First person in U.S. with Ebola identified

Thomas Eric Duncan seen in this undated Facebook photo, is the first Ebola patient to be diagnosed in the United States. (Photo Credit: Facebook)

Thomas Eric Duncan seen in this undated Facebook photo, is the first Ebola patient to be diagnosed in the United States. (Photo Credit: Facebook)

The first patient to be diagnosed with Ebola outside of Africa during the ongoing epidemic is being treated at a Dallas hospital. Federal and state health officials say the patient traveled from Liberia on Sept. 19.

Thomas Eric Duncan left Monrovia Sept. 19 and arrived in the United States Sept 20. Centers for Disease Control and Prevention director Dr. Thomas Frieden says Duncan was visiting relatives who live in the United States.

Duncan contracted the virus in Liberia when he helped a pregnant woman to the hospital four days before arriving in the United States.

People are questioning why Texas Health Presbyterian Hospital allowed a sick Duncan to leave the emergency room and return to the community after telling them he recently came from a stricken African country. He came back by ambulance on Sept. 28. He’s now critically ill in isolation in the hospital’s intensive care unit.

Eighteen people that Duncan came in contact with, including five children, are now under medical surveillance. They are receiving regular checks for fever, a symptom of Ebola.

Frieden has been clear that no one on the flight to the United States would have been at risk because the patient wasn’t sick yet when he flew. The patient had been staying with family and not at a hotel. In the affected countries in West Africa, family members, caregivers and health care workers who tend to patients have the highest risk of infection.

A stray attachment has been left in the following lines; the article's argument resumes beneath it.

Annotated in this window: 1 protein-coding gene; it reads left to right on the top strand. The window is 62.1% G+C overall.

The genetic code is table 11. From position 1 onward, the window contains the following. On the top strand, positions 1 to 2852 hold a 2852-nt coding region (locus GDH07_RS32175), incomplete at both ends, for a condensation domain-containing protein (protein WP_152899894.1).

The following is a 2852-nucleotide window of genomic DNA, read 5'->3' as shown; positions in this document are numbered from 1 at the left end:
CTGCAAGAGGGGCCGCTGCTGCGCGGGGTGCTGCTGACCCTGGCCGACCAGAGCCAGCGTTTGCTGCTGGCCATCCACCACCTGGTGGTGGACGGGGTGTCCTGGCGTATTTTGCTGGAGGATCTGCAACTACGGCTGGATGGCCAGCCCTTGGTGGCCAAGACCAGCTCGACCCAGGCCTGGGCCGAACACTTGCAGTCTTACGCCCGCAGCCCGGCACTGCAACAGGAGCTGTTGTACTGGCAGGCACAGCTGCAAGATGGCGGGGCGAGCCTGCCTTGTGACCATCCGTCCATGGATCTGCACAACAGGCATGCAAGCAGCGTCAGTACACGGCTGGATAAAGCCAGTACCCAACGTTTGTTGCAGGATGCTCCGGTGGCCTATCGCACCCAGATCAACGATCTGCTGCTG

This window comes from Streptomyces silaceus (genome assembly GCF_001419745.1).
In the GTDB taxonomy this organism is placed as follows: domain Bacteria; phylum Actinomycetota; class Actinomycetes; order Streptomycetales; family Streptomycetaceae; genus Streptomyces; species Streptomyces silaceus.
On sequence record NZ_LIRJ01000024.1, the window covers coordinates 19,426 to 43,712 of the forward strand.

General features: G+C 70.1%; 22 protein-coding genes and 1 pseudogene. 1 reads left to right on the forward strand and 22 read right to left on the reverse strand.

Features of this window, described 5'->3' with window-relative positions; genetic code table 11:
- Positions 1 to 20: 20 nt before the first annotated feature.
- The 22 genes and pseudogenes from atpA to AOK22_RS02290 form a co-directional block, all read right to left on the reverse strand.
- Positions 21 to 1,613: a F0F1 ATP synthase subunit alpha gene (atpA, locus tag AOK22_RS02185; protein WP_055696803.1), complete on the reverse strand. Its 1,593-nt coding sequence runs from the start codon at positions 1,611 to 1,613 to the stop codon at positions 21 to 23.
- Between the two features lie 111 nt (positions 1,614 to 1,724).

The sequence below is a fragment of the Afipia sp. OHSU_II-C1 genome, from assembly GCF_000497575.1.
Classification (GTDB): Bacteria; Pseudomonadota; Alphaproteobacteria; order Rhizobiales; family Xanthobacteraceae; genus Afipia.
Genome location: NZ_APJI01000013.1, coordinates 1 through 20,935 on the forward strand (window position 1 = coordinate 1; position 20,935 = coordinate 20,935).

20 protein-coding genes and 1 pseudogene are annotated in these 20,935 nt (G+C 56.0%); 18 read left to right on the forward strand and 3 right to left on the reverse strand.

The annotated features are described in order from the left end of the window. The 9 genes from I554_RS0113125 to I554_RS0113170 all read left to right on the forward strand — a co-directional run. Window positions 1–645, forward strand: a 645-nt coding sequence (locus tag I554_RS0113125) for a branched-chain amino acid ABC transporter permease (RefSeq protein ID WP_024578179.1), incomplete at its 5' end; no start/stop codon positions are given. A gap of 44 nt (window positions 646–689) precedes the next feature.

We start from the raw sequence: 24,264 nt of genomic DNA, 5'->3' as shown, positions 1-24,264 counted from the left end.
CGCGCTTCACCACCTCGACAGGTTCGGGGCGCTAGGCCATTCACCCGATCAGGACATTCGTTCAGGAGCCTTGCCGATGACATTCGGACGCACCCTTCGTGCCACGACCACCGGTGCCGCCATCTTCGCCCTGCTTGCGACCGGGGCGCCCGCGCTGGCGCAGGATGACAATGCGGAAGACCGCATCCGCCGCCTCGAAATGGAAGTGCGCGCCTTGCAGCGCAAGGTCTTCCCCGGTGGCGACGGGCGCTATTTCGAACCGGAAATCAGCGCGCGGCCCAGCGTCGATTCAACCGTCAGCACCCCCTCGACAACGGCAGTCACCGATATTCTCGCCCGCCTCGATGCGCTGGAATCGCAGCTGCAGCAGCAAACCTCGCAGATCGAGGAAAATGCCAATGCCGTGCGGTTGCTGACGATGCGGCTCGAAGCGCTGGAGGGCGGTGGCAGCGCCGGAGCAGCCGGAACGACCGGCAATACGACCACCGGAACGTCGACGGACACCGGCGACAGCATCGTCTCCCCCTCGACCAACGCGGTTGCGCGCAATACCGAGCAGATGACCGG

“We have identified all the people who could have had contact with the patient while he was infectious,” Frieden said. “It is only someone who is sick with Ebola who can spread the disease.”

Ebola is not airborne. The only way another person would be infected is through bodily fluids such as blood, vomit or diarrhea. And those fluids have to get inside your body through the mouth, eyes or nose, or in a cut or via a needle stick. The virus doesn’t spread in the air, and it cannot persist on surfaces like flu viruses can.

“Ebola is a virus. It’s a virus that is easy to kill by washing your hands. It’s easy to stop by using gloves and barrier precautions,” Frieden said. “The issue is not that Ebola is highly infectious. The issue with Ebola is that the stakes are so high. People are infectious with Ebola when they are sick.”
The Dallas mayor’s office says the EMS crewmembers that transported the patient have been quarantined, just to be safe.

People infected with Ebola usually start to show symptoms within about eight days, but the longest known incubation period is 21 days. No one is known to have developed Ebola infection after that long a time.

The Department of Health has also confirmed another patient is currently in isolation and undergoing testing in Honolulu for Ebola.